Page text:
Inwood is full of historic treasures—single family homes, a marble arch from the 1850’s, even a mile marker from the old Post Road. Below is a list of endangered sites in the neighborhood. Not one of these locations is protected by landmark status. None have any signage at all.
I’m often asked, “What would you protect in the neighborhood” if given historic designation powers?
Here’s my list:
This 1850’s arch once served as the entrance to the historic Seaman-Drake estate. The arch, constructed of locally quarried marble, is the second oldest structure in the neighborhood. Only the Dyckman House is older. Privately owned, the arch could be torn down tomorrow. (Broadway and West 216th Street)
Built by renowned architect James O’Connor in 1912, the home served as the private residence of William Hurst, his wife, Minnie, and their ten children. Now owned by the Seventh Day Adventists, who run the school next door, the home has been bricked up since the 1980’s. Like many sites on this list the home has zero preservation status. (West 215th Street and Park Terrace West)
On a quiet stretch of Broadway, across from Fort Tryon Park, on the northern end of Manhattan, rests a forlorn monument to a grand automotive era. Some say the old Packard dealership might soon be razed. Torn down. Wiped off the map. Today developers have their sights on the aging beauty. Her fate remains undetermined.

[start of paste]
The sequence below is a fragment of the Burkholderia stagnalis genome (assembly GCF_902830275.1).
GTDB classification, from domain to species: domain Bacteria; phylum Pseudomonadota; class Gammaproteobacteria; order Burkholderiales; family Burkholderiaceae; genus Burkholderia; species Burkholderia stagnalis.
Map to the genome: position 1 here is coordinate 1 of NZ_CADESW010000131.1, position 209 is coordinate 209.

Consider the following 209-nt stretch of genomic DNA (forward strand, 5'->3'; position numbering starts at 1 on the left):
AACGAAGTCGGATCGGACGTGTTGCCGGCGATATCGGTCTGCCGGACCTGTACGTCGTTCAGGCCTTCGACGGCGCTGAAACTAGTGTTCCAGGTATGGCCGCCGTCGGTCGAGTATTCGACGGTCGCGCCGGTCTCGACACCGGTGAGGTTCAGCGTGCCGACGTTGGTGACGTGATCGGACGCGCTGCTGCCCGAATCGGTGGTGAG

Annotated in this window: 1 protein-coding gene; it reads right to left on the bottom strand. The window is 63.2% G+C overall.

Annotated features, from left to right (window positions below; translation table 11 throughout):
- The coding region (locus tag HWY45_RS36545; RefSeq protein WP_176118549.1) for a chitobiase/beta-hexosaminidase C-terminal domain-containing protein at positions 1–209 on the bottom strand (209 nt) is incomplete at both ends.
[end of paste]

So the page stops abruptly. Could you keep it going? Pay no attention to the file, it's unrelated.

These smaller homes tucked in among taller apartment buildings give Inwood a unique feel, but they have no historic designation. Any one of them could be torn down to make room for development. (Various locations around Inwood)
On 215th Street, near Tenth Avenue, sit three massive smokestacks, which have towered over the Inwood skyline, east of Broadway, since 1934. Would these familiar features of Inwood’s skyline survive a neighborhood-rezoning plan?
This often-overlooked relic of a gaslight era is one of two 1860’s vintage lampposts to survive in the city of New York. (West 211th Street and Broadway)
This anonymous mile marker, its number wiped clean by the ravages of time, once told travelers they were 12 miles from City Hall in downtown Manhattan. Similar markers ticked off the miles to Albany in a path now followed by Route 9. (Broadway entrance to Isham Park near West 212th Street)
Covered by an auto-body shop and public school this might be one of the saddest historic locations in the neighborhood. Once the burying ground for the slaves of Inwood’s early families, this site has been neglected and forgotten. A plaque, recognizing the significance of the site, at the very least, seems in order.